I was helped and challenged by this podcast interview with John Dyer, on Technology and the Spiritual Life. Dyer is Executive Director of Communications and Educational Technology, and Adjunct Professor in Media Arts and Worship at Dallas Theological Seminary. He’s also the author of From the Garden to the City: The Redeeming and Corrupting Power of Technology. I’d encourage you to listen to the whole interview, but to whet your appetite, here are my takeaways with some of the transcript.

Technology is a God-given transformative force

The way I often think about technology is kind of two things: 1. It is God given. 2. It is a transformative force. I would say, technology is a God given transformative force. That does help me say (that the Scriptures seem to say) that human creativity is good, full stop. It is God given. At the same time it is always going to be transforming something. It is going to transform my culture, my family, myself, my body, my mind, something like that. And so that helps me think what I’m going do with it.

Overuse of Technology “Blisters” the Brain

One thing Marshall McLuhan defines technology with is, that it is always an extension of your humanity. So for example, a telescope extending your eyes, or glasses extending your eyes, or a car extending your legs and so forth, or a shovel extending your arms. When we think about what modern technology extends, probably one of the major differences is that something like an iPhone is primarily working on operating on the level of your mind. And that is something that is not physical, you can’t see it, so sometimes I think its effects are harder to detect. Unlike blisters that we see immediately, that which happens in our mind is slower, takes place over time. 

Our minds adapt to what we do with them

One of the terms you will hear is neuro-plasticity and all that really means is that your mind is just like your body and that it adapts to whatever you have it to do over time. So for example, when we go into the gym we use tools based on how we want them to shape our body, right? So if we do a treadmill we want long lean legs and if we do leg press we want big strong legs. And the catch is that we can’t do both. So if you want to have your mind to be shaped in the direction where you really are good at reading long books, you got to do that, and if you want to be able to read lots of little disconnected bits, you should do that a lot. It is just hard to do both. You can’t be a marathon runner and a leg lifter. They are two different activities so you want to decide what kind of mind you want to shape just like when you are shaping your body, if you choose an apple versus a candy bar you know it is going to change you.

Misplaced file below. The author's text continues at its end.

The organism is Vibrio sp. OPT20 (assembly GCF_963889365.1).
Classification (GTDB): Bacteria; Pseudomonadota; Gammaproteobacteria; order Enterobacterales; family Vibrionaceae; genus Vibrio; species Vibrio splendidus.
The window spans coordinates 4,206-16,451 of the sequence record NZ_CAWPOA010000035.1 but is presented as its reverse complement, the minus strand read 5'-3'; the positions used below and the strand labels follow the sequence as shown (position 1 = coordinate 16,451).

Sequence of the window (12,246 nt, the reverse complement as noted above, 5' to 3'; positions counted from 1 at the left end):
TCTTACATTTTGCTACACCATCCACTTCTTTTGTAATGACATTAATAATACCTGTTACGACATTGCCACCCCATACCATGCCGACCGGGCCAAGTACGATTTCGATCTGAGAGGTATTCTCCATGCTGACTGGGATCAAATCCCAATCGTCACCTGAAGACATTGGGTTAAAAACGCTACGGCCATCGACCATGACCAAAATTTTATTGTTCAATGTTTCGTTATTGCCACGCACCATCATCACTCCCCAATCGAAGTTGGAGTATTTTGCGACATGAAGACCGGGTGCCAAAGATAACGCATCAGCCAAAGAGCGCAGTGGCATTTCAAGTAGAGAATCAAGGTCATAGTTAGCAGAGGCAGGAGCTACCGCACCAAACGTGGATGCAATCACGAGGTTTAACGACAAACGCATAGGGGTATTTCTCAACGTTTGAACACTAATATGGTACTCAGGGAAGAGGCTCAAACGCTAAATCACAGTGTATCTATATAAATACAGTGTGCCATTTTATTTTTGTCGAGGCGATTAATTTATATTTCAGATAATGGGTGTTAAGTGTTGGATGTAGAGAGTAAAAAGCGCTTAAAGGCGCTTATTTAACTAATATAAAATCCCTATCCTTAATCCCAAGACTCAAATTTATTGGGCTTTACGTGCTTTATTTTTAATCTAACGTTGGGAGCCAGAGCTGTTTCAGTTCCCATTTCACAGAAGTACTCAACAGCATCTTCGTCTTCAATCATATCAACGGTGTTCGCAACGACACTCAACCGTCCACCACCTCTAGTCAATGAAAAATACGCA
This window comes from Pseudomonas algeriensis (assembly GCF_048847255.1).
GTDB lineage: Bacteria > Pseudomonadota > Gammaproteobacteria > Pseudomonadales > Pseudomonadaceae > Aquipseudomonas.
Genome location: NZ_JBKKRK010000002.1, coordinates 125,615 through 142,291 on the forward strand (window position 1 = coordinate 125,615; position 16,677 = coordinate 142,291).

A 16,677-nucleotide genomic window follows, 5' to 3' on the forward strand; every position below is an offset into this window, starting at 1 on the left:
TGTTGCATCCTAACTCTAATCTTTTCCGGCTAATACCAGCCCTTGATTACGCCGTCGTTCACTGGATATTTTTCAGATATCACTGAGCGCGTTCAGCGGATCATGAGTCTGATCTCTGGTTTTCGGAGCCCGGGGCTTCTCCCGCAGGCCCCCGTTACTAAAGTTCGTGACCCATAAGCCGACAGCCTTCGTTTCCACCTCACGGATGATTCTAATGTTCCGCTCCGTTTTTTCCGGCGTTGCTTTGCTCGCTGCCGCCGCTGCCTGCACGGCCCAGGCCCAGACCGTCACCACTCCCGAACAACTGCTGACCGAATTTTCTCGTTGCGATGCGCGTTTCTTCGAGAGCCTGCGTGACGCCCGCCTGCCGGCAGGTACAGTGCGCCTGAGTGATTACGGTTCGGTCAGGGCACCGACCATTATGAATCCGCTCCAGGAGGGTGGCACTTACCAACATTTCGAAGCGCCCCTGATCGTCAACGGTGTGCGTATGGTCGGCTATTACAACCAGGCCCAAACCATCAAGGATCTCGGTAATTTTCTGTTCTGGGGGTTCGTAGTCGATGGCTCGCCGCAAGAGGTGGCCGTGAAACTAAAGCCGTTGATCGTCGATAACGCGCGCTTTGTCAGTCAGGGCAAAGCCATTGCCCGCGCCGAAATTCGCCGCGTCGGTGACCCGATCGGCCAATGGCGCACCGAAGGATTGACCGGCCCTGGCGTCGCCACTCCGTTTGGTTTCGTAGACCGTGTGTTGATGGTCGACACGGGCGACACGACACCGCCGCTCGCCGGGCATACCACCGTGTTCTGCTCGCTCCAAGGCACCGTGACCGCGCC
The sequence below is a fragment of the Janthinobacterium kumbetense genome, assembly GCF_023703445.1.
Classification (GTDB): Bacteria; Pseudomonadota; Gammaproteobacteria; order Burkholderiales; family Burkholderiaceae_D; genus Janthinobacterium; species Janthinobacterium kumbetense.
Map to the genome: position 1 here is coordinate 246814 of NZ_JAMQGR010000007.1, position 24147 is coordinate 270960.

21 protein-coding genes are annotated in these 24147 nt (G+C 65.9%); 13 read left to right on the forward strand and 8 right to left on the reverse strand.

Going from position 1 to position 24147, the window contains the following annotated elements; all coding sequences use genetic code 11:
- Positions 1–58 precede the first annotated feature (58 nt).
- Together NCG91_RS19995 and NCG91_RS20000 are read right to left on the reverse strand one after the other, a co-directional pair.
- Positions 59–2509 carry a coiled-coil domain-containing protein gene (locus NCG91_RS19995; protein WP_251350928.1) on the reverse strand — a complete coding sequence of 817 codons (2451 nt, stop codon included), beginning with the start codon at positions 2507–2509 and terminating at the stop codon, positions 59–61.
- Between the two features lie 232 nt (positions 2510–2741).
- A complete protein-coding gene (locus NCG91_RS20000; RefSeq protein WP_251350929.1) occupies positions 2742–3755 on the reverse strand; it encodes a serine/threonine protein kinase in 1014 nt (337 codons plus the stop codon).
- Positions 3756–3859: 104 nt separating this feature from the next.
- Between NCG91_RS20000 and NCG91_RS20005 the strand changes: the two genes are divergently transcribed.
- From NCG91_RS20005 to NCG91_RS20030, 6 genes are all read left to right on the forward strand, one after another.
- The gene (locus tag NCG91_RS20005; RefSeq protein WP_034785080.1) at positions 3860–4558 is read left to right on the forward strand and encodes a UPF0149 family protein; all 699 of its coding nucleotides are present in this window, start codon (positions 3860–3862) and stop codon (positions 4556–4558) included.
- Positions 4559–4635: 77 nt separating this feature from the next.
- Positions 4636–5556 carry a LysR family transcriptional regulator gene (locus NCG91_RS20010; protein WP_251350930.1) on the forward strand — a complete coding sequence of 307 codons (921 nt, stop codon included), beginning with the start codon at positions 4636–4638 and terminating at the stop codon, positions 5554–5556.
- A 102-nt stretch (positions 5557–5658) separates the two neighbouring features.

We can’t beat 17 PhD’s in the attention war

I think one thing to think about that, before we go on, is to remember that out there are technology companies that are employing people with seventeen PhD’s in human attention and all kinds of computer degrees, and their entire job is to get your eyes on your phone as often as possible in order to sell you ads. So you were trying to say, “I bet I can beat a thousand googlers, I can overcome that with my own will.” Well, that is very hard to do. I think to acknowledge that, is very important, because people are fighting for your attention in very active ways worth billions of dollars. So when we say: “oh I can probably just beat them,” that is a bold claim

Use devices for creating, not just consuming

What I try to differentiate between with my kids is whether they are creating something or if they are consuming something. So if one of my kids is saying “I want to write a story on the computer” or “I want to edit a video” or “I want to paint,” I will let them do that for as many hours as they want to do that. If they say “I want to watch a show,” we think a little more about that time. So one thing is to encourage people to say: “these devices are for making things and they are not just for consuming things.”

Kids need “driver-training” in digital device use

When we gave them a car we waited till they were fifteen and we had them go through this huge amount of training and responsibility and there were consequences to it when you violated it. So I think we want to do the same thing with the phone. We want to think through how to do some intense training with them, how to do some follow up and how to set some boundaries. So if you search for like “family technology contract,” there are millions on google, those can be really useful framing device. Also checking up on that every six months. We have given our kids one more little rule and that is to say: you are going to see some things evil on the internet. So it is not just that we will prevent it, we believe that they will see it. The idea with our kids is that we tell them, “hey, if you see something that you know you shouldn’t see, close the laptop and the phone and come talk to us about it.” Then you won’t be in trouble and we will work what is going on. So they have that expectation in there.